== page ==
Whatever the case, your internal status quo has been disrupted by a change in the external status quo and you must change in order to remain relevant.

How do you do that, as a leader?

We suggest that you gather your team (after you have gathered your wits!) and run through this series of questions designed to grapple with your strategic challenge and move toward a wise and timely use of the Strategic Option:

  • What do we say yes to, that we should say no to?
  • What does our customer really value?
  • How are our competitors doing things differently than they used to?
  • What new competitors have emerged?
  • Who is our target audience, really?
  • What workarounds have our frontline employees adopted that could teach us something?
  • If we could create a niche for ourselves where we would be #1, what would that niche be?
  • What legacy will future leaders say we left behind for them?

If you wrestle with these questions and their answers, you will be much better equipped to deal with external disruptions, disrupt the status quo, and make wise and winning strategic decisions.

To read much more about the Strategic Option, check out The Leadership Triangle  on this page.

To learn more about how TAG’s team of experienced change leaders and status quo-disruptors can help your organization Discover its next best moves, click here.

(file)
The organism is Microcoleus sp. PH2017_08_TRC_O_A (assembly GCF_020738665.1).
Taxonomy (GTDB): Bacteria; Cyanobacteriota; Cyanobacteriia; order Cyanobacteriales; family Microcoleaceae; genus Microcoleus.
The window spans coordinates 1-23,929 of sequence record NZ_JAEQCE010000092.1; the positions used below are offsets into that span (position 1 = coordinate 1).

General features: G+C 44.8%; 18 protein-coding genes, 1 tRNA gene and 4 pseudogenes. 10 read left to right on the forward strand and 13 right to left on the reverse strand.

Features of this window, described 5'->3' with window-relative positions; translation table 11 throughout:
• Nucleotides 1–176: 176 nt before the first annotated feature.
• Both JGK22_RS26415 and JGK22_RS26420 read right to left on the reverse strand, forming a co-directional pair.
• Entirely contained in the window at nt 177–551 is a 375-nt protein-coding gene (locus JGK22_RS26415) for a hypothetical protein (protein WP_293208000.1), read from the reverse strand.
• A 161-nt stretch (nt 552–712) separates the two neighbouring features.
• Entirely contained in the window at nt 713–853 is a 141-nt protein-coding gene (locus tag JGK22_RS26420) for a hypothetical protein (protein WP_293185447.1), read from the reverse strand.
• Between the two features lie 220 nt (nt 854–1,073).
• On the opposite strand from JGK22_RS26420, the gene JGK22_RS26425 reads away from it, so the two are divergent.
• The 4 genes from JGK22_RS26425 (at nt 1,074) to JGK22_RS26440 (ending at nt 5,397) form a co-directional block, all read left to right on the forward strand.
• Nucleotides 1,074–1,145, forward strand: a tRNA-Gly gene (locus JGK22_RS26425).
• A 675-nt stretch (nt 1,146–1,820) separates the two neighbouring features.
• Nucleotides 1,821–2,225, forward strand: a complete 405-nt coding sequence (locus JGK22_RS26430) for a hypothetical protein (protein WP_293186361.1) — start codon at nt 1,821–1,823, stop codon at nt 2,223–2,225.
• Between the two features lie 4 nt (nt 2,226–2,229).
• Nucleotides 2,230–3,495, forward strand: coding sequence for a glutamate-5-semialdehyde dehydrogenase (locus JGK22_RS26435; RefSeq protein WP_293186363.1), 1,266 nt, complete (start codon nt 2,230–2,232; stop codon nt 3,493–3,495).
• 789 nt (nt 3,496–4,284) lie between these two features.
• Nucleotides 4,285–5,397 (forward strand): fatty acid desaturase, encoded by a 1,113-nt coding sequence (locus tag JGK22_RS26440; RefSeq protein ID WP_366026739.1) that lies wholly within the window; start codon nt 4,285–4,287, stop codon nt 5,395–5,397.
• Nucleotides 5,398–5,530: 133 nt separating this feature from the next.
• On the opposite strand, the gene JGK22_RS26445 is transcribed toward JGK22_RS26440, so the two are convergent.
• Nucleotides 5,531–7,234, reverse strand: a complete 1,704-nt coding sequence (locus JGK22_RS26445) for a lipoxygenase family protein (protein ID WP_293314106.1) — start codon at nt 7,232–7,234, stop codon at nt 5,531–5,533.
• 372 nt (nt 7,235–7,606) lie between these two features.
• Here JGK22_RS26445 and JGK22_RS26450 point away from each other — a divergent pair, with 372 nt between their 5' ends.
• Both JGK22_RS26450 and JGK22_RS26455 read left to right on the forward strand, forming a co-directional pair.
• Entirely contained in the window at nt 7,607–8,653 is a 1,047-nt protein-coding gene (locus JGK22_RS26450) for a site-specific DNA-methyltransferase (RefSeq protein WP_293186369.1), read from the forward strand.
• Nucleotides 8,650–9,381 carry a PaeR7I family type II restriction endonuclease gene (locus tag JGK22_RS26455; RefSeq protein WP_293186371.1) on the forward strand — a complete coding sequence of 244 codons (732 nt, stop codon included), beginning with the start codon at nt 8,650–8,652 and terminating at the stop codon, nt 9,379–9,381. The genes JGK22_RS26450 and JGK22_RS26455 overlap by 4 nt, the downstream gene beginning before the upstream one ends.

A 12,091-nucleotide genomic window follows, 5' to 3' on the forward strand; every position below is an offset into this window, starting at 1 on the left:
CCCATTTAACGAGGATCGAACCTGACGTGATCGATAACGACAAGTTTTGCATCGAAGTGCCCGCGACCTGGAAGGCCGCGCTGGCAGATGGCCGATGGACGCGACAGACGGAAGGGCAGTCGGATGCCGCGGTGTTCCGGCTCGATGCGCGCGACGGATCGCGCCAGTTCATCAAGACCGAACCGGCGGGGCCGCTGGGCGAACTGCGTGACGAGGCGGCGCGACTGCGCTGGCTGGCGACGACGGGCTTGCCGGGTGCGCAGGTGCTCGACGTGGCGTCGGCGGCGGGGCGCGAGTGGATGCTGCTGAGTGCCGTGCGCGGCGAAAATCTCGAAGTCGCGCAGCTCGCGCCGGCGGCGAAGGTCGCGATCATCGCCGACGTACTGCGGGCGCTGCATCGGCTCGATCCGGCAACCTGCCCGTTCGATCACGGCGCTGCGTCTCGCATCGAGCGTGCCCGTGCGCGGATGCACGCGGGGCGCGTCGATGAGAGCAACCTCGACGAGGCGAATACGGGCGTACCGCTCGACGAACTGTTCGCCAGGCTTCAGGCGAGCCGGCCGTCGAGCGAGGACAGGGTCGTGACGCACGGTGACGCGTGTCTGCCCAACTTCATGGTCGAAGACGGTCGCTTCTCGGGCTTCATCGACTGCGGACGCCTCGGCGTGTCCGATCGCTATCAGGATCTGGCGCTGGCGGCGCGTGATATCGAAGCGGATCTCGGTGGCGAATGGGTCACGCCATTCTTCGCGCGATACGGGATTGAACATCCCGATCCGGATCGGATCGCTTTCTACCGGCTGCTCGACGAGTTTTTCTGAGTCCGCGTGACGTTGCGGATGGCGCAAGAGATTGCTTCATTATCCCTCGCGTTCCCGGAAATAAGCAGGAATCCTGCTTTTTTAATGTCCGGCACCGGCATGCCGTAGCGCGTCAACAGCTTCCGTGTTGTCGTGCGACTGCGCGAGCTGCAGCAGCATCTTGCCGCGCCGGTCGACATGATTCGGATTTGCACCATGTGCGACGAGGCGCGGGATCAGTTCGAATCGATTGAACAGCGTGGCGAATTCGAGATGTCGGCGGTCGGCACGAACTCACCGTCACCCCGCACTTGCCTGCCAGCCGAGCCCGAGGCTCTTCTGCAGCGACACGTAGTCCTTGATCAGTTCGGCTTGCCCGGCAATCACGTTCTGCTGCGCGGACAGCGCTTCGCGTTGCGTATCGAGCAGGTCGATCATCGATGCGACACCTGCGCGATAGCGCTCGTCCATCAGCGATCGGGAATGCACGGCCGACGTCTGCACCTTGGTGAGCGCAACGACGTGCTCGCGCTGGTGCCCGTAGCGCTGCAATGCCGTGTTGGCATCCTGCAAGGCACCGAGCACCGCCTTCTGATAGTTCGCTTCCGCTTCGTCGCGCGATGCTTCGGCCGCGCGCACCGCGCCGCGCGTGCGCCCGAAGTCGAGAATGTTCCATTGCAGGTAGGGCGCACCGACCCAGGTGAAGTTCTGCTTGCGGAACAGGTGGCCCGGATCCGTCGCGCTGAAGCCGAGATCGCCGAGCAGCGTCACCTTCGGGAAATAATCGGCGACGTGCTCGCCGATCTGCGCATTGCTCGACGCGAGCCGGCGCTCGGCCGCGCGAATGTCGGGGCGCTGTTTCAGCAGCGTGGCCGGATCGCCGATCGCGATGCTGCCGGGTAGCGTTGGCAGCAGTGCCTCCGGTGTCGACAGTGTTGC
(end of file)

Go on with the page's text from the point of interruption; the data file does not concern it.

A 3 Step Checklist For Empowering Your Team


February 9, 2016

Last time, we saw two key points about empowerment:

  1. We measure empowerment by how willing people are to offer us their maximum discretionary effort.
  2. We know that people feel empowered when they are motivated to give their all.

Who doesn’t want to lead a workplace environment like that?

So, how do you – in real life and in real time – empower your team?

We offer you the checklist below as a way of measuring your progress as an empowering leader. Think of it as a punchlist for your project of empowering your team. Or, even better, think of the metaphor we often use – of a team climbing up a high mountain together!

mountain

Provide Clear Direction

An empowering leader defines the task for the team with crystal clarity. A common misconception about delegation (a component of empowerment) is that it is described by this attitude: “Do your own thing as long as you are within the basic parameters and standards of the organization”. That’s mostly being lazy and settling for less than full alignment.

Empowering direction-giving sounds more like this: “See that mountain? We’re going to climb it together, and here’s how”.

 

Provided Needed Resources

Nothing is more dis-empowering to a team than not having the tools they need to complete the task they have been assigned. As an empowering leader you make it a priority to give your people the tools and resources they need to carry out their assignments with excellence and passion.

It sounds like this: “Here is the equipment we need to climb this mountain together. This is how you use it. Trust me, I’ve tested it and everything is safe, secure, high quality, and in adequate supply. Let’s get started!”

 

Provide Coaching, Support, and Feedback

Along the way, the empowering leader is providing constant, specific coaching (“Here’s our strategy for taking the mountain”, support (“You’re doing great – here’s what I can give you for your next steps”) and feedback (“OK, let’s set up camp for the night, reflect on what we learned today and focus on how we can get even better tomorrow”)

As you get ready to climb your next mountain as a team, review this list together. Does your team have the direction, resources, feedback, support, and coaching it needs? Does each team member know that they are needed and valued and that their very best efforts will rejuvenate them and help the team win?